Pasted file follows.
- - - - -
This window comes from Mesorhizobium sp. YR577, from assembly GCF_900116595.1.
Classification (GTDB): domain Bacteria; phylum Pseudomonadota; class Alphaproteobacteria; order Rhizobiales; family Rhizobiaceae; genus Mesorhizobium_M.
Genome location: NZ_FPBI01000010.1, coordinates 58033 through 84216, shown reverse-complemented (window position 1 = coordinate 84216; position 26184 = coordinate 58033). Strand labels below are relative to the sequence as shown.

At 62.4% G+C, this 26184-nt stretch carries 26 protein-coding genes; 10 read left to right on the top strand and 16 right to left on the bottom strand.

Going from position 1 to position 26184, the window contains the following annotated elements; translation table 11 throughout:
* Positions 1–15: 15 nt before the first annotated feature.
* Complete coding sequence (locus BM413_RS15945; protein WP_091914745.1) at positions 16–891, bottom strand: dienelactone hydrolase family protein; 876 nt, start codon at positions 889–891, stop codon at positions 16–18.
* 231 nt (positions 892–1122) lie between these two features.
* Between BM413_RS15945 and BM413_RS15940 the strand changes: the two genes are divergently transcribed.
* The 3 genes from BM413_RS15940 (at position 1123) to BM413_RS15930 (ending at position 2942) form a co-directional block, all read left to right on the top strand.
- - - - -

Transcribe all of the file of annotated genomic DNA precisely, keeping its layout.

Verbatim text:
This window comes from Mesorhizobium sp. YR577, from assembly GCF_900116595.1.
Classification (GTDB): domain Bacteria; phylum Pseudomonadota; class Alphaproteobacteria; order Rhizobiales; family Rhizobiaceae; genus Mesorhizobium_M.
Genome location: NZ_FPBI01000010.1, coordinates 58033 through 84216, shown reverse-complemented (window position 1 = coordinate 84216; position 26184 = coordinate 58033). Strand labels below are relative to the sequence as shown.

At 62.4% G+C, this 26184-nt stretch carries 26 protein-coding genes; 10 read left to right on the top strand and 16 right to left on the bottom strand.

Going from position 1 to position 26184, the window contains the following annotated elements; translation table 11 throughout:
* Positions 1–15: 15 nt before the first annotated feature.
* Complete coding sequence (locus BM413_RS15945; protein WP_091914745.1) at positions 16–891, bottom strand: dienelactone hydrolase family protein; 876 nt, start codon at positions 889–891, stop codon at positions 16–18.
* 231 nt (positions 892–1122) lie between these two features.
* Between BM413_RS15945 and BM413_RS15940 the strand changes: the two genes are divergently transcribed.
* The 3 genes from BM413_RS15940 (at position 1123) to BM413_RS15930 (ending at position 2942) form a co-directional block, all read left to right on the top strand.